This is one of those books that force you to change the way you think and conceptualise the whole debate on nature v nurture. As you can probably guess by now, this book comes out strongly on the nature side of the debate. Prefiguring the breadth and depth of his recent book, the Better Angels of our Nature, his argument is informed by an array of sources drawn from many different disciplines. On one level, the book argues very forcefully for an innatist theory of human motivation and behaviour. Brain science shows that we are born with innate concepts to acquire language, to read and understand the minds and motivations of others, to discern cause and effect in the natural world, even a sense of fairness and empathy. He argues that these faculties can be explained in terms of natural selection and evolution, can be found across cultures and are not something inscribed on us by our environment (in the sense as inscribed on our psyche by parents and peers).
The argument then goes on to apply these insights, provocatively, to hot button topics like violence, the difference between the sexes and parenting. An explanation of human violence cannot be divorced from biology; there are innate differences between the sexes; children grow into the sorts of adults they are less down to the influence of their parents but to their genes and their peers. Some resist this because it smacks of a scientific version of original sin. But Pinker shows that the best and worst of us has biological antecedents. It is not as if our worst instincts are innate and our sense of justice, mercy etc are given to us by a god or a soul: our better instincts are as innate as our worst ones. Important nuances are introduced here: the bitterest conflicts among people can be down to the fact that the protaganists are simply in thrall to a bloodlust. They can be morally motivated. But they disagree what the content of morality is and their biases assume that right belongs to their side, wrong to the other side.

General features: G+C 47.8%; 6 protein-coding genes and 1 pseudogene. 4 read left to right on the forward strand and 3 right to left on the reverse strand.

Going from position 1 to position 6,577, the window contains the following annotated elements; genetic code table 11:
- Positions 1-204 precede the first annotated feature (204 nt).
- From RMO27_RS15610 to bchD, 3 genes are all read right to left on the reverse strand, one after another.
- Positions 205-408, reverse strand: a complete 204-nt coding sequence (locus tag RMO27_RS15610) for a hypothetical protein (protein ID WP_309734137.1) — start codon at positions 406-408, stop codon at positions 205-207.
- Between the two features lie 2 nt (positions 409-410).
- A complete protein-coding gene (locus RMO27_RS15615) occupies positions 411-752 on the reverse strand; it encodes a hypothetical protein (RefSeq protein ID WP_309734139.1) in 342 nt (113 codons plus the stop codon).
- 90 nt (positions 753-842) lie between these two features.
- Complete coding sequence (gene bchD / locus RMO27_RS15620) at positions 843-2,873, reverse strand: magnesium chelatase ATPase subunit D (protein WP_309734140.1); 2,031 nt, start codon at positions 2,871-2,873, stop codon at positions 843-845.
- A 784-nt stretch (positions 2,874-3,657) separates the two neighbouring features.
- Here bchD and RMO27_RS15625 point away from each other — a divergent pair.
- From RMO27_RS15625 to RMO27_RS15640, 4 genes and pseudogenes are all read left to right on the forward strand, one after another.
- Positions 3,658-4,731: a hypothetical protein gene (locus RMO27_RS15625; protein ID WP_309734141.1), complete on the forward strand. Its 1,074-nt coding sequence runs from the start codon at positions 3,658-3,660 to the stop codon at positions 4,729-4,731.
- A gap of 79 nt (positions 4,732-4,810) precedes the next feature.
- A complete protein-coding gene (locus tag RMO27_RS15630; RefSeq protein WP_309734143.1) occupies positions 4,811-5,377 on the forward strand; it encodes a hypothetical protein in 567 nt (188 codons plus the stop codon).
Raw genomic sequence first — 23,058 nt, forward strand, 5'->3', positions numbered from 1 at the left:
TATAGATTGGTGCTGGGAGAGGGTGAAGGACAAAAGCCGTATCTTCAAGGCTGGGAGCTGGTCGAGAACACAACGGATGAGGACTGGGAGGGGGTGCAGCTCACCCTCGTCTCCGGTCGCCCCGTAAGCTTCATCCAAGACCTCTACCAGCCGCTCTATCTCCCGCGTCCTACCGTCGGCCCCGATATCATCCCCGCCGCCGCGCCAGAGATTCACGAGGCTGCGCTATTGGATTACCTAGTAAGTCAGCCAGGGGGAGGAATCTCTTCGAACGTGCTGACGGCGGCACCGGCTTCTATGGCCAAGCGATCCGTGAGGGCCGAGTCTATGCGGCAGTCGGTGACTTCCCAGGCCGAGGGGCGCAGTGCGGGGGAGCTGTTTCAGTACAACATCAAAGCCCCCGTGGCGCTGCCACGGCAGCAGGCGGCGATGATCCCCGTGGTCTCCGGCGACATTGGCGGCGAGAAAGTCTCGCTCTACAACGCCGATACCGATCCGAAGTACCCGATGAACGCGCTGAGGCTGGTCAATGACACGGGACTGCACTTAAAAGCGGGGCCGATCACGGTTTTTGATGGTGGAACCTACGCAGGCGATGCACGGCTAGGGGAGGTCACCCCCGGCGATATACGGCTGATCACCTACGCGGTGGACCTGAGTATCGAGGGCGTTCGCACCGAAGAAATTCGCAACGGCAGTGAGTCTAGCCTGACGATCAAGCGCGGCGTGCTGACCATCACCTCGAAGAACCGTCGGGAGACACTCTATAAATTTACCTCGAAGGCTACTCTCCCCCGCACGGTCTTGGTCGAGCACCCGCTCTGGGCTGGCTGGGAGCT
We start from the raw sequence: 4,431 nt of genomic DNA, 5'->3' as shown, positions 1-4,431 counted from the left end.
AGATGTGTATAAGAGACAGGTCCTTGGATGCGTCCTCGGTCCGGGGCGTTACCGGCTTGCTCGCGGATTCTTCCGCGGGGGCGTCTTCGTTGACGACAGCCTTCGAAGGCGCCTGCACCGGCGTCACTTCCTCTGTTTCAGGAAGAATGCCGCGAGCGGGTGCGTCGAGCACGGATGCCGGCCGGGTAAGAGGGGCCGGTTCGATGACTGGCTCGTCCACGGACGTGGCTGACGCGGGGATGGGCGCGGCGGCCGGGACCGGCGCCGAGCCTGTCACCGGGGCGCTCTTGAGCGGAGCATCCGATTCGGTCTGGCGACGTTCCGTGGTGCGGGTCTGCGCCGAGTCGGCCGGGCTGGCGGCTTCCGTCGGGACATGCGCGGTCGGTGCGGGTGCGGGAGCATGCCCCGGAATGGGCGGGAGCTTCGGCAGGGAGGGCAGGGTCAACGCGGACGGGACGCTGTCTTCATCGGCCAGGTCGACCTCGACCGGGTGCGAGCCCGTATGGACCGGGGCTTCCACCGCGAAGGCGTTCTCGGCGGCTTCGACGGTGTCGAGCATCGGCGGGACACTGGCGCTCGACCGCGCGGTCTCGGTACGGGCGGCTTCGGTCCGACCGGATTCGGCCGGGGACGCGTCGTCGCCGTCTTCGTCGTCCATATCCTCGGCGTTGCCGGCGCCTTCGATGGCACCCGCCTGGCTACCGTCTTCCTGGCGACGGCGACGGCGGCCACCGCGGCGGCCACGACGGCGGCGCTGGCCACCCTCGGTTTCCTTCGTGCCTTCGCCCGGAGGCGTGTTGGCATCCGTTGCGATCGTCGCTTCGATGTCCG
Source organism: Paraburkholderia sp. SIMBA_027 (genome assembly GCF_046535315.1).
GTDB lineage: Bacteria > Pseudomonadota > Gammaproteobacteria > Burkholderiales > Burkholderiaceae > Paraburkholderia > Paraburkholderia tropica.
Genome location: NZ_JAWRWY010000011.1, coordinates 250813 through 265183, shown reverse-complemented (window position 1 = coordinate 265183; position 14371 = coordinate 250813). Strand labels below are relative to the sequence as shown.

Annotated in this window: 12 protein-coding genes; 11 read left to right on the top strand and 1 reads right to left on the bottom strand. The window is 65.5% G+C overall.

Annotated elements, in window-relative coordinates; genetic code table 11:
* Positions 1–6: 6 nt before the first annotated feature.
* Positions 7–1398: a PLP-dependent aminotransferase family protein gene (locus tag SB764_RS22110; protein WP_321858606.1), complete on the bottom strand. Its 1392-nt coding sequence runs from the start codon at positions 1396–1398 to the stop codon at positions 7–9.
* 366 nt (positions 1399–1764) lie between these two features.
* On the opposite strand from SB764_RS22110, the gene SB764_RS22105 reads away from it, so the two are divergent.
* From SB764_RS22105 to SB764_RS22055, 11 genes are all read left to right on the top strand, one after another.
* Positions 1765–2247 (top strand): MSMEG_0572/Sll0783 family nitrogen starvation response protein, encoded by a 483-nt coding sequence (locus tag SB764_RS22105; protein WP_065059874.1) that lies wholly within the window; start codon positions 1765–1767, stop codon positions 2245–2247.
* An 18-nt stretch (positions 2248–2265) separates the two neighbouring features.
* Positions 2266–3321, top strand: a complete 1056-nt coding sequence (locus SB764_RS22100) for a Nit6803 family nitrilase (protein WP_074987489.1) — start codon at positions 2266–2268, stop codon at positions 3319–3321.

This is obviously provocative stuff. But the book is interesting for me not only because he argues for a naturalist basis of human nature so forcefully. He also manages to show a `blank slate' view of human nature is less desirable than one might think. To take one example: in the United States, conservative Christians offer therapy to gay people in order to `cure' them of their affliction. This is therapy based on a view of sexuality as malleable rather than innate. Unsurprisingly, such therapy has never produced a certifiable `cure'. If we are mere products of our experiences, then we are not necessarily freer to act and shape our destinies thereby - we can prisoners of our experiences as much as our genes. As the homosexuality example shows, people can oppress others and repress difference on the basis of environmental views of human nature. The view that human beings are merely products of their experiences, if this becomes a dogma that informs policy, can have deleterious consequences: for instances, psychopaths deceive their gullible incarcerators that they are reformed, are let out of jail, and promptly go on to reoffend. There are very good reasons for keeping people like Peter Sutcliffe locked away permanently.
He also shows that just because certain traits, like intelligence, might be highly inheritable, it would not follow that social and economic policy should therefore favour the smart and penalise the dumb - if the smart cannot take credit for their good genetic fortune, then they don't automatically have an entitlement to be treated better than everyone else. Women for instance may prefer certain occupations over others because of biological differences (i.e. to differences traceable to brain development) but that is no reason to pass laws discriminating against them in job applications.